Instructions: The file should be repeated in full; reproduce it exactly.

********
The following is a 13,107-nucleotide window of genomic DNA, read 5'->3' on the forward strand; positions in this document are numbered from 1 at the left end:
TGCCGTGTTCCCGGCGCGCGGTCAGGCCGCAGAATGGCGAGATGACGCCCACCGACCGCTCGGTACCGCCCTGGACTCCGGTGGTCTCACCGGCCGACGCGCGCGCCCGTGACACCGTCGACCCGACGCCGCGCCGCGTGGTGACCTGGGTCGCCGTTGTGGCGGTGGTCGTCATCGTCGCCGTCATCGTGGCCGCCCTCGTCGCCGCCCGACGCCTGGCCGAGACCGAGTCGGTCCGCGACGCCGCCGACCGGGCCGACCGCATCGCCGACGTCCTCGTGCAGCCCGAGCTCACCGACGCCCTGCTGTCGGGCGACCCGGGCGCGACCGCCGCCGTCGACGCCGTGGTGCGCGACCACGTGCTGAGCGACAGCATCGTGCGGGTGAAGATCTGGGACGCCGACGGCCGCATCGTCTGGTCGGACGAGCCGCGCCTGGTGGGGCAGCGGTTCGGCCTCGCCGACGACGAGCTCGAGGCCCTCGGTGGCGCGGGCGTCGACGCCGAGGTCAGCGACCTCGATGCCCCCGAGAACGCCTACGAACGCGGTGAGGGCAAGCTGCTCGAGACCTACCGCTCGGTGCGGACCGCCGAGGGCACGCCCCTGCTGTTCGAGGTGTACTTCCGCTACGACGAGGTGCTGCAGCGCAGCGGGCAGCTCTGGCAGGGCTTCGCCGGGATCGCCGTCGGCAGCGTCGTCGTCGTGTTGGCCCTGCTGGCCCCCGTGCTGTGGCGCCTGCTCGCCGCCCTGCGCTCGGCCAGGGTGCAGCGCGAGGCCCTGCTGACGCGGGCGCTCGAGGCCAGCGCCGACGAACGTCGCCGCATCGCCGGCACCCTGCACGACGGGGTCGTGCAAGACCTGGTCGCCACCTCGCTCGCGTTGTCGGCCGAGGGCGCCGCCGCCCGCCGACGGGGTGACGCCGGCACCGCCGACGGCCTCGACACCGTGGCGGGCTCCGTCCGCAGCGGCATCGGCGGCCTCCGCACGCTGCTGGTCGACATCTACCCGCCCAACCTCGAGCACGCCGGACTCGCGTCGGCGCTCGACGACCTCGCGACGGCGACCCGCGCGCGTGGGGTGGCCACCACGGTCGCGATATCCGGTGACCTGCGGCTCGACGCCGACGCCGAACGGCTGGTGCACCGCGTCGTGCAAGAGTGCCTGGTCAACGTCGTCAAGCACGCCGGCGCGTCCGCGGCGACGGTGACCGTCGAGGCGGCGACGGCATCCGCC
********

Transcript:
The following is a 13,107-nucleotide window of genomic DNA, read 5'->3' on the forward strand; positions in this document are numbered from 1 at the left end:
TGCCGTGTTCCCGGCGCGCGGTCAGGCCGCAGAATGGCGAGATGACGCCCACCGACCGCTCGGTACCGCCCTGGACTCCGGTGGTCTCACCGGCCGACGCGCGCGCCCGTGACACCGTCGACCCGACGCCGCGCCGCGTGGTGACCTGGGTCGCCGTTGTGGCGGTGGTCGTCATCGTCGCCGTCATCGTGGCCGCCCTCGTCGCCGCCCGACGCCTGGCCGAGACCGAGTCGGTCCGCGACGCCGCCGACCGGGCCGACCGCATCGCCGACGTCCTCGTGCAGCCCGAGCTCACCGACGCCCTGCTGTCGGGCGACCCGGGCGCGACCGCCGCCGTCGACGCCGTGGTGCGCGACCACGTGCTGAGCGACAGCATCGTGCGGGTGAAGATCTGGGACGCCGACGGCCGCATCGTCTGGTCGGACGAGCCGCGCCTGGTGGGGCAGCGGTTCGGCCTCGCCGACGACGAGCTCGAGGCCCTCGGTGGCGCGGGCGTCGACGCCGAGGTCAGCGACCTCGATGCCCCCGAGAACGCCTACGAACGCGGTGAGGGCAAGCTGCTCGAGACCTACCGCTCGGTGCGGACCGCCGAGGGCACGCCCCTGCTGTTCGAGGTGTACTTCCGCTACGACGAGGTGCTGCAGCGCAGCGGGCAGCTCTGGCAGGGCTTCGCCGGGATCGCCGTCGGCAGCGTCGTCGTCGTGTTGGCCCTGCTGGCCCCCGTGCTGTGGCGCCTGCTCGCCGCCCTGCGCTCGGCCAGGGTGCAGCGCGAGGCCCTGCTGACGCGGGCGCTCGAGGCCAGCGCCGACGAACGTCGCCGCATCGCCGGCACCCTGCACGACGGGGTCGTGCAAGACCTGGTCGCCACCTCGCTCGCGTTGTCGGCCGAGGGCGCCGCCGCCCGCCGACGGGGTGACGCCGGCACCGCCGACGGCCTCGACACCGTGGCGGGCTCCGTCCGCAGCGGCATCGGCGGCCTCCGCACGCTGCTGGTCGACATCTACCCGCCCAACCTCGAGCACGCCGGACTCGCGTCGGCGCTCGACGACCTCGCGACGGCGACCCGCGCGCGTGGGGTGGCCACCACGGTCGCGATATCCGGTGACCTGCGGCTCGACGCCGACGCCGAACGGCTGGTGCACCGCGTCGTGCAAGAGTGCCTGGTCAACGTCGTCAAGCACGCCGGCGCGTCCGCGGCGACGGTGACCGTCGAGGCGGCGACGGCATCCGCC